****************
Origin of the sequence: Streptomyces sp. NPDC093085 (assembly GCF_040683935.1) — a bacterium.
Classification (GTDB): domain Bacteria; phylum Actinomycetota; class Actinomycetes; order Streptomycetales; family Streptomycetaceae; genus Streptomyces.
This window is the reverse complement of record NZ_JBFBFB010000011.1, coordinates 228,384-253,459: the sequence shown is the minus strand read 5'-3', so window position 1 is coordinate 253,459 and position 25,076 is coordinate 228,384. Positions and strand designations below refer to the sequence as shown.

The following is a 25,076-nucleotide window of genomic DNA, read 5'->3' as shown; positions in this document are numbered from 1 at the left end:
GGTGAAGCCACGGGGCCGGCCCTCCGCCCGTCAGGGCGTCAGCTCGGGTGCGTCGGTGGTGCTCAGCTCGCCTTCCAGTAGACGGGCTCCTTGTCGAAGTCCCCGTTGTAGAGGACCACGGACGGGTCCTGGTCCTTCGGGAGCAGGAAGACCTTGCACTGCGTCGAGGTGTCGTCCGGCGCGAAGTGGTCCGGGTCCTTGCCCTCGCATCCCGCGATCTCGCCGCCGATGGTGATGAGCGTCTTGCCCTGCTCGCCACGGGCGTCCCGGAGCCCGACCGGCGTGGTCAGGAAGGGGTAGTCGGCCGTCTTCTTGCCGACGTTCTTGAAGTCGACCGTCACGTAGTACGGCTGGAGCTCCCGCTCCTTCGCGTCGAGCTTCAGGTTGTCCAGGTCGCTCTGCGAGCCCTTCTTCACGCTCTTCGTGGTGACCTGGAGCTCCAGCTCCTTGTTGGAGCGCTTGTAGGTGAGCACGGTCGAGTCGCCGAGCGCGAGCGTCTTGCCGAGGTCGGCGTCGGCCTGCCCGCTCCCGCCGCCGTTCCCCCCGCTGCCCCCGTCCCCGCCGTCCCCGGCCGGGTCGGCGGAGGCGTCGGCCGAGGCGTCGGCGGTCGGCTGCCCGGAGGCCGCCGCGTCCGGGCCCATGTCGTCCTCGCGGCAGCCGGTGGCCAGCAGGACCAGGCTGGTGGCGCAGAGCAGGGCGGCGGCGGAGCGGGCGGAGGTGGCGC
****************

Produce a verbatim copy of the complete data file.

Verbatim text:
Origin of the sequence: Streptomyces sp. NPDC093085 (assembly GCF_040683935.1) — a bacterium.
Classification (GTDB): domain Bacteria; phylum Actinomycetota; class Actinomycetes; order Streptomycetales; family Streptomycetaceae; genus Streptomyces.
This window is the reverse complement of record NZ_JBFBFB010000011.1, coordinates 228,384-253,459: the sequence shown is the minus strand read 5'-3', so window position 1 is coordinate 253,459 and position 25,076 is coordinate 228,384. Positions and strand designations below refer to the sequence as shown.

The following is a 25,076-nucleotide window of genomic DNA, read 5'->3' as shown; positions in this document are numbered from 1 at the left end:
GGTGAAGCCACGGGGCCGGCCCTCCGCCCGTCAGGGCGTCAGCTCGGGTGCGTCGGTGGTGCTCAGCTCGCCTTCCAGTAGACGGGCTCCTTGTCGAAGTCCCCGTTGTAGAGGACCACGGACGGGTCCTGGTCCTTCGGGAGCAGGAAGACCTTGCACTGCGTCGAGGTGTCGTCCGGCGCGAAGTGGTCCGGGTCCTTGCCCTCGCATCCCGCGATCTCGCCGCCGATGGTGATGAGCGTCTTGCCCTGCTCGCCACGGGCGTCCCGGAGCCCGACCGGCGTGGTCAGGAAGGGGTAGTCGGCCGTCTTCTTGCCGACGTTCTTGAAGTCGACCGTCACGTAGTACGGCTGGAGCTCCCGCTCCTTCGCGTCGAGCTTCAGGTTGTCCAGGTCGCTCTGCGAGCCCTTCTTCACGCTCTTCGTGGTGACCTGGAGCTCCAGCTCCTTGTTGGAGCGCTTGTAGGTGAGCACGGTCGAGTCGCCGAGCGCGAGCGTCTTGCCGAGGTCGGCGTCGGCCTGCCCGCTCCCGCCGCCGTTCCCCCCGCTGCCCCCGTCCCCGCCGTCCCCGGCCGGGTCGGCGGAGGCGTCGGCCGAGGCGTCGGCGGTCGGCTGCCCGGAGGCCGCCGCGTCCGGGCCCATGTCGTCCTCGCGGCAGCCGGTGGCCAGCAGGACCAGGCTGGTGGCGCAGAGCAGGGCGGCGGCGGAGCGGGCGGAGGTGGCGC